Jewish Community Study of New York

UJA Study: Jewish Population Soaring In North Manhattan, Slipping in Suffolk County

UJA-Federation study highlights New York’s growing and declining Jewish neighborhoods, and the sharp differences among them.

01/22/2013
Staff Writer

The Jewish population in the Washington Heights/Inwood communities on the northern tip of Manhattan has soared by 144 percent since 2002, while Suffolk County, with a 4 percent decrease in Jews during that time, is the only suburban county in the region to experience a Jewish population loss.

Children at the Y of Washington Heights & Inwood’s after-school program. Photo courtesy Y of Washington Heights & Inwood

Other: The Fastest Growing Jewish Community Segment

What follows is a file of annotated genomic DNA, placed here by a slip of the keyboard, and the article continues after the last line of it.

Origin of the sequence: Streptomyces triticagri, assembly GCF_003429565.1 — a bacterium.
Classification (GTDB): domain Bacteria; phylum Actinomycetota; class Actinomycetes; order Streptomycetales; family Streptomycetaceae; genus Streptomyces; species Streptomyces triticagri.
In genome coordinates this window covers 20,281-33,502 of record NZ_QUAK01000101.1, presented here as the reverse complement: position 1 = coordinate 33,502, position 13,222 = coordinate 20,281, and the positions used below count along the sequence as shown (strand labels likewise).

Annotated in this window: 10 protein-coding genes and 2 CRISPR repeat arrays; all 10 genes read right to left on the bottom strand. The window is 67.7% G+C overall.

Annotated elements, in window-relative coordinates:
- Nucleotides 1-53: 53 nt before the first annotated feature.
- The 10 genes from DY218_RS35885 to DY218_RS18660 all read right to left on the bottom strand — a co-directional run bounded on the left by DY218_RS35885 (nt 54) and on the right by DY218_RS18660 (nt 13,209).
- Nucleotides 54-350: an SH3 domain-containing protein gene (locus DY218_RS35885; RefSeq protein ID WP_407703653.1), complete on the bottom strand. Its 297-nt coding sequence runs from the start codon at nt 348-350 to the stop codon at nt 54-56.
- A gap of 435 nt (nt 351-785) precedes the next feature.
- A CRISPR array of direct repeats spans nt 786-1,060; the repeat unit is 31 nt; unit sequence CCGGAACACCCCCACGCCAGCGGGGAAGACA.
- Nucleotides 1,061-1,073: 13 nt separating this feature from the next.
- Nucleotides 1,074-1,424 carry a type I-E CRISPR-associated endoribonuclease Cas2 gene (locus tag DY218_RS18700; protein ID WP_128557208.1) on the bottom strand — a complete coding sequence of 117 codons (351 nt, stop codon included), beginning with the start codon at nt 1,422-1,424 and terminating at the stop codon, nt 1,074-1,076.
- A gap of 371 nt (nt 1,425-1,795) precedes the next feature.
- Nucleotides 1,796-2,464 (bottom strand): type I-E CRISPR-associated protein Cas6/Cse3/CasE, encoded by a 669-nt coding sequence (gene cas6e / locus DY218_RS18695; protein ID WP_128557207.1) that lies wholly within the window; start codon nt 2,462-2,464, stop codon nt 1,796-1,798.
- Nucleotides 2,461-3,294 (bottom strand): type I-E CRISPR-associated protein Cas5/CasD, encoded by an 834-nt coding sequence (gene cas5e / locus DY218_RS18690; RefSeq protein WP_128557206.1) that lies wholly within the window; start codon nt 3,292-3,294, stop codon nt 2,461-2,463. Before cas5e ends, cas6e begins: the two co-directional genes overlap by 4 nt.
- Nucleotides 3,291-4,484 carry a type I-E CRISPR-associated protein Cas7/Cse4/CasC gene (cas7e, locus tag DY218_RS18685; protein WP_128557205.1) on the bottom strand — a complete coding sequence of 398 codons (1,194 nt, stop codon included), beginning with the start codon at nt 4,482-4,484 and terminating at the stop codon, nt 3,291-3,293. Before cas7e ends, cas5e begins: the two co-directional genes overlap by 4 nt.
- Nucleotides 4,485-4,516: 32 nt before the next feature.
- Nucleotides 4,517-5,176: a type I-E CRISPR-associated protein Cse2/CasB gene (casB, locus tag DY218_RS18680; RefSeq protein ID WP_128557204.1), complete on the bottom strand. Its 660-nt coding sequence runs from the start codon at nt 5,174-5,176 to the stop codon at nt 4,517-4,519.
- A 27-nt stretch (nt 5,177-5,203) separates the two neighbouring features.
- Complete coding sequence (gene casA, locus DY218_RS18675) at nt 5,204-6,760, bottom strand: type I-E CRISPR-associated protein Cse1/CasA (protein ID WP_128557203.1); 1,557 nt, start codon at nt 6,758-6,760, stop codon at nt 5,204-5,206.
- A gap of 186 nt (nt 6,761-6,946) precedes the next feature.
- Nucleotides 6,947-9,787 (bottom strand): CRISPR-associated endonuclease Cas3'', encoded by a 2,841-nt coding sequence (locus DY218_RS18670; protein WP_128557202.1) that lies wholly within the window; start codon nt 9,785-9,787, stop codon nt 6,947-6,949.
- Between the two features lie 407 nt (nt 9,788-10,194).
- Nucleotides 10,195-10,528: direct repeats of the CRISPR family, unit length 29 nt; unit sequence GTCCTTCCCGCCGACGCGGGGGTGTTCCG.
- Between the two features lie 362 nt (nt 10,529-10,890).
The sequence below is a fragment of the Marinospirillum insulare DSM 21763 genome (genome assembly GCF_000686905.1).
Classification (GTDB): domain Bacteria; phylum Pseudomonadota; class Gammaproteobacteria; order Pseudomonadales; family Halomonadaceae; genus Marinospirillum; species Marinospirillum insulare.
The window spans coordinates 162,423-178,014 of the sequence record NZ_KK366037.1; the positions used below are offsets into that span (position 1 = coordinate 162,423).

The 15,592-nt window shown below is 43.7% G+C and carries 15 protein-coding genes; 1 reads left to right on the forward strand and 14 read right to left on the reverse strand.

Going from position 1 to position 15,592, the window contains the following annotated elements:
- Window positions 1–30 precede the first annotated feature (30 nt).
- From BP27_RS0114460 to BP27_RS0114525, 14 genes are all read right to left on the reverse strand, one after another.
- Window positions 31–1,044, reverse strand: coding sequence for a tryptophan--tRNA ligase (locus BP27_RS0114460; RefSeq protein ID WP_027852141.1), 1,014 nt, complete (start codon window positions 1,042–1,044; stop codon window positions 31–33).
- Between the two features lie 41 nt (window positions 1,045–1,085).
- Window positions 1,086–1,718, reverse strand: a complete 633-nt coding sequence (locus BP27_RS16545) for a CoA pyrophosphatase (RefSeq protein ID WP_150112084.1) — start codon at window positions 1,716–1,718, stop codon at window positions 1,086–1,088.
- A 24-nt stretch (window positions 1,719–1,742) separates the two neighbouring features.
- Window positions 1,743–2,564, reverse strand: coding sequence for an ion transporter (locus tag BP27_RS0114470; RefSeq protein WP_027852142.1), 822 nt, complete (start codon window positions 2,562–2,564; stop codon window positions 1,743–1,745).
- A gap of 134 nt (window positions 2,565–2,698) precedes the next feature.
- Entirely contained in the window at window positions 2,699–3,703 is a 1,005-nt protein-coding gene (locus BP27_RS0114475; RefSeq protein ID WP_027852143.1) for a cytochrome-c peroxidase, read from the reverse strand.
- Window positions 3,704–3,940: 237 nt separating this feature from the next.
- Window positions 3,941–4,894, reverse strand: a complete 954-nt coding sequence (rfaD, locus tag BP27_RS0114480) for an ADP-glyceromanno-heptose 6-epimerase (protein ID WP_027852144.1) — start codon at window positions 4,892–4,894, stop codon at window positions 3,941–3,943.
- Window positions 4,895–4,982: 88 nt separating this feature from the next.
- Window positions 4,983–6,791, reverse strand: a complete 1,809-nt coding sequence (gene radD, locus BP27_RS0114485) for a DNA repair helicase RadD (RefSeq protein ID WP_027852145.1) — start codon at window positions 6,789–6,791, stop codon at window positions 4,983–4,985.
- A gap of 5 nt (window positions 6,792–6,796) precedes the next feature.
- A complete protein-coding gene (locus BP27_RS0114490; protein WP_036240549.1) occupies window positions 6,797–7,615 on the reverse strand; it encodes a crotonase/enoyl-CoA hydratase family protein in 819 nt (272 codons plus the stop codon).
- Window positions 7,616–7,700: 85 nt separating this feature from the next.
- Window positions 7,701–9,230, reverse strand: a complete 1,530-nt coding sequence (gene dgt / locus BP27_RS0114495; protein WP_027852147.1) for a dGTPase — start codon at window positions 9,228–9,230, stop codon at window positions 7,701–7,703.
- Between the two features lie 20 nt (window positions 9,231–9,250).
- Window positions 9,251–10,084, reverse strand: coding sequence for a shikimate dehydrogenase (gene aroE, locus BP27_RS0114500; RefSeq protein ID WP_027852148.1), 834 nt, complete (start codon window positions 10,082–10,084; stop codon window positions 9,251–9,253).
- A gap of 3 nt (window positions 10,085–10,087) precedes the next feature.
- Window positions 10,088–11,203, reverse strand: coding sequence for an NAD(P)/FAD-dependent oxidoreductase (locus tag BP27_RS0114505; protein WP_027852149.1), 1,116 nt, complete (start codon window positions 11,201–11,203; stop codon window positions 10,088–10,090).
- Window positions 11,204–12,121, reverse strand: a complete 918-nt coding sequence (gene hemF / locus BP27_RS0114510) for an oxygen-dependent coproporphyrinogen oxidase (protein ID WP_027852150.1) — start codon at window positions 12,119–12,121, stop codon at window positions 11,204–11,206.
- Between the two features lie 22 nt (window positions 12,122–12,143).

07/19/2012
Special To The Jewish Week

 

Quick, what’s the fastest growing part of the Jewish community, or at least the New York metro area’s Jewish community? Orthodox? They’re growing, but not the fastest. Conservative? Nah. Reform? Not anymore. Reconstructionist? Nope.

According to the recently released study of the NY Jewish community, the group that has doubled its share of the community, growing from just 15% to a whopping 37% is [drum roll, please]…OTHER. That’s right, “other”. [Source: Jewish Community Study of New York, page 121].

Some Takeaways From The Population Survey

06/19/2012
Special To The Jewish Week

We are living in a time when 20th-century Jewish institutions are being challenged by the forces of the 21st century. A speaker at the recent Jewish Futures conference invoked the metaphor of the “brick hitting the cloud.” Participants were implored to smash idols — 20th-century institutions — in the name of reinventing Jewish community. Of course smashing these idols involves dissolution of the “establishment,” including federations.

Alisa Rubin Kurshan
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